Flood Warning

Resource Officer in Every School? Southeast Polk Community Discusses Security

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ALTOONA, Iowa -- A concerned Southeast Polk parent has taken it upon himself to organize a meeting on school protection, and community leaders responded.

Ken Hodges says he's done waiting for the federal government to do something about school safety.

“I always get, I call it the ‘pat’ line, ‘if someone wants to do harm they're going to find a way’...and when you're dealing with 17 dead children that line doesn't work anymore,” said Hodges.

Hodges says he understands the issue is large and complex but wants to break off a piece the Southeast Polk School District can address.

“Why don't we separate the issues? What are we doing for school protection? and what are we doing for prevention?” he said.

One of Hodges ideas is to have a school resource officer, like the one who stopped the school shooting in Maryland, in every school.  While the middle and high school have a dedicated officer, seven elementary schools in the district do not. The city of Altoona crunched the numbers to find out how much it would cost for just their four elementary schools.

“We figured about a million dollars the first year and we're thinking about $850,000 the year after,” said Mayor Dean O’Connor.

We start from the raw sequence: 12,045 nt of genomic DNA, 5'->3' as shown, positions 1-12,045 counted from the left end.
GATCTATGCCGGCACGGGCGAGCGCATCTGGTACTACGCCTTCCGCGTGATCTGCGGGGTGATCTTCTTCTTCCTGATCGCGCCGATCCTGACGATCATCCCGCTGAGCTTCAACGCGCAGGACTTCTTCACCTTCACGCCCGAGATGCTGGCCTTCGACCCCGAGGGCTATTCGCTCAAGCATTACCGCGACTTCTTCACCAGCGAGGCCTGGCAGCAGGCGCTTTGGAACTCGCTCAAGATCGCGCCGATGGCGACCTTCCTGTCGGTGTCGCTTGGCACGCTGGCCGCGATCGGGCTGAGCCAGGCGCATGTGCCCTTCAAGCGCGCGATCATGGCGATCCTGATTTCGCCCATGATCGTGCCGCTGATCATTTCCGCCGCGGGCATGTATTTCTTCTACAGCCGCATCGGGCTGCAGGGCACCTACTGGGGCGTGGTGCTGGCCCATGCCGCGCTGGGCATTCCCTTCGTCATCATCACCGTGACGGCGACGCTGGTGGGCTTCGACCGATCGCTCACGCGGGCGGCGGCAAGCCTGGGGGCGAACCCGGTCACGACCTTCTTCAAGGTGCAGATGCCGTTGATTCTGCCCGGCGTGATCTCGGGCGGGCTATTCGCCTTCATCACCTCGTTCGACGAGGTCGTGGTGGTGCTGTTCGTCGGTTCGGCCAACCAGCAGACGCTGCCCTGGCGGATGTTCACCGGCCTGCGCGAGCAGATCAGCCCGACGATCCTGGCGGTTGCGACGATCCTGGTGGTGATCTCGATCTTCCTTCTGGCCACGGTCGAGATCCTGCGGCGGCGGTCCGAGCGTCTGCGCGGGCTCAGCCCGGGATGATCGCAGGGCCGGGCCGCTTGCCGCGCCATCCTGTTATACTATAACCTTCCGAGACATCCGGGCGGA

Mayor O' Connor says without state or grant funding it would mean a tax increase of $1.50 per thousand dollars of taxable property.  He said that would be a tough sell for residents without school children.

“A holistic approach is that ‘I'm a citizen of this community and everybody matters and everything that happens matters’, and that's probably the direction that conversation should come from, because you need by in from everyone,” said O’Connor.

With Southeast Polk Schools in charge of their own security, Mayor O'Connor says it will be up to them to decide how to move forward. The district says it is always looking for ways to be better and it starts by looking at itself.

“What have we got, what can we do, or what do we currently do, and then take that and say OK how can we improve upon that?” said Associate Superintendent Joe Horton.

As with anything, making improvements to security infrastructure or adding additional staff costs money.  While the district believes it can be done if it has enough backing, budgets are always a concern.  State Representative Zach Nunn attended the meeting and talked about a bill which recently passed the house. House file 2441 would allow schools more flexibility on how to spend their dollars, including on security personnel.

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